Examining the Viability of Social Responsibility of Microfinance by the Bank Compartamos, Mexico

Examining the Viability of Social Responsibility of Microfinance by the Bank Compartamos, Mexico

José G. Vargas-Hernández (University of Guadalajara, Mexico), María Alejandra Santos Huerta (University of Guadalajara, Mexico) and Kinkini Bhattacharjee (Katwa College, India)
DOI: 10.4018/978-1-5225-5240-6.ch008

Abstract

Microfinance achieves financial inclusion to the poor population stimulating the creation of sources of income and employment. Banco Compartamos is an institution that has more market share and has more than 20 years providing financial services to their specific sector of the population. The chapter analyzes the viability of social responsibility of microfinancing by the Compartamos banco of Mexico for the period 2002-2015. The results show that microfinance working on social responsibility by the Compartamos Banco is not viable as there are the results of inverse correlation results. However, the banco served some social responsibility by means of pulling people out of poverty. It further concludes that these organizations fulfill their main objective, which is to benefit the people of the base of the pyramid in Mexico.
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Origin Of Microfinance

Microcredit emerged as a mechanism to facilitate access to monetary resources at a lower cost and charges set by usurers and moneylenders. Microcredit occurs when groups of people establish funds and savings and loan cycles. Most microfinance arise from a solidarity work so unfolded as nongovernmental organizations (NGOs), which, in attempting to meet the needs of disadvantaged communities in the country, eventually became involved in the activities of credit unions.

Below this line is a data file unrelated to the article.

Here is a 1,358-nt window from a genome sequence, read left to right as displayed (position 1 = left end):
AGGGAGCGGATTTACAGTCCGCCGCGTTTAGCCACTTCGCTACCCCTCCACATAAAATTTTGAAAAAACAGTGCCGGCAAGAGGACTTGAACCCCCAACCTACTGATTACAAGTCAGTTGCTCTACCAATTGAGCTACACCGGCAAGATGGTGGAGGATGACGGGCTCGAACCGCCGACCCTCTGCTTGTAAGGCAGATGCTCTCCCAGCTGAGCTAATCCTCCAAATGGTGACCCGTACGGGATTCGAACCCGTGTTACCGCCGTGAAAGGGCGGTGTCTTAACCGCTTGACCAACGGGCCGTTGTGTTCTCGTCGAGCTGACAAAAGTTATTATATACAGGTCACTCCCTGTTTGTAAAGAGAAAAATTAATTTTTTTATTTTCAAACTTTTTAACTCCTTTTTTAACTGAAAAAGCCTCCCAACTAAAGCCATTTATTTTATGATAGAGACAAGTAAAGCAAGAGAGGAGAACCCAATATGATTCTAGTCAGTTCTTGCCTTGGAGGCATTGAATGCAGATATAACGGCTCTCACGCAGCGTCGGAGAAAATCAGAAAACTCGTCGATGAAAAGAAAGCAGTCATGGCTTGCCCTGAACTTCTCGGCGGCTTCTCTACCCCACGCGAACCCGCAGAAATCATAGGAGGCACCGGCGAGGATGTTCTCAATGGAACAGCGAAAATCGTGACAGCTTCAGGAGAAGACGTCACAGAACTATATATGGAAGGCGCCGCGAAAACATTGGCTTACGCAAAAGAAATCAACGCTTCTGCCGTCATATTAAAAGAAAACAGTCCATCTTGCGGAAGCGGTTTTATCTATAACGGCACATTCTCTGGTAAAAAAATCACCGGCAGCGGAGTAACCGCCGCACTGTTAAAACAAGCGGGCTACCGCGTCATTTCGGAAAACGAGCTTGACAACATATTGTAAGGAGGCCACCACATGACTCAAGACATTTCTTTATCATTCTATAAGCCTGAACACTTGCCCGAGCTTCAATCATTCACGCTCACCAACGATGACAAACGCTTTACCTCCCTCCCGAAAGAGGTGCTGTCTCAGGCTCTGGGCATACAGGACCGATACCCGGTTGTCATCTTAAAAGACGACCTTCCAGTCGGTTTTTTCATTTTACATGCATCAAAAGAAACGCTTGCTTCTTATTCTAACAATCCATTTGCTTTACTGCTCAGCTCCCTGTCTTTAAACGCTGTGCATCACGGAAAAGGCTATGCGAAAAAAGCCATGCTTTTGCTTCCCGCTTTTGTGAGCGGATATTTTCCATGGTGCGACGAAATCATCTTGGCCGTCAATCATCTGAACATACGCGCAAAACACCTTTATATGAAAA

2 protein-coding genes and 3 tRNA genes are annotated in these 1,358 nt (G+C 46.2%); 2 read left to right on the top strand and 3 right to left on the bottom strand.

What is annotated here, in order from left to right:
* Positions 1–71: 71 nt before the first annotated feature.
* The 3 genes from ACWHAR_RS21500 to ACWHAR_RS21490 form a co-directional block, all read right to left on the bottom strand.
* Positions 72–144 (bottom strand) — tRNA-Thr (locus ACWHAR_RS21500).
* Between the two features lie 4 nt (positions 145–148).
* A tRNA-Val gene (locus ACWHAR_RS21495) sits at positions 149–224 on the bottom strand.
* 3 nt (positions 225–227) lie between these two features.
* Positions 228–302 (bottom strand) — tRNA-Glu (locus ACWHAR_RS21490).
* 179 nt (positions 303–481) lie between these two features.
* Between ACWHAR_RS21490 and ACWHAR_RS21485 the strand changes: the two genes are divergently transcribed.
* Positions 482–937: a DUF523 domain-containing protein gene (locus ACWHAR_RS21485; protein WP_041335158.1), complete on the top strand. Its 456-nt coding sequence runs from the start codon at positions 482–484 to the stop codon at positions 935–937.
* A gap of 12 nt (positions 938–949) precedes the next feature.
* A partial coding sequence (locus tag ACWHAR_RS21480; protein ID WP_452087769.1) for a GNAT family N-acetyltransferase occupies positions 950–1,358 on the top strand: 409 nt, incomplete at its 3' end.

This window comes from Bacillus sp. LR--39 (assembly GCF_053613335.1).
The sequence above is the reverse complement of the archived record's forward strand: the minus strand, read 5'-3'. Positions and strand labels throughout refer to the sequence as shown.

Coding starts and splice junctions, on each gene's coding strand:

The financial activity of NGOs involved the receipt of funds from savings of the general public is restricted and is necessarily subject to official supervision activity. At that time was not regulated. Microfinance is seen as an alternative financial inclusion or as a mechanism to provide the “seed capital” to carry out a productive initiative or as a mechanism for governmental financial support to low-income population. But not necessarily all the microcredits help to support and encourage micro business duly formalized. As the report National Microenterprise Financing Program (2014) says are definitely an alternative to detonate micro business or occupation means for segments of the population without access to traditional credit.

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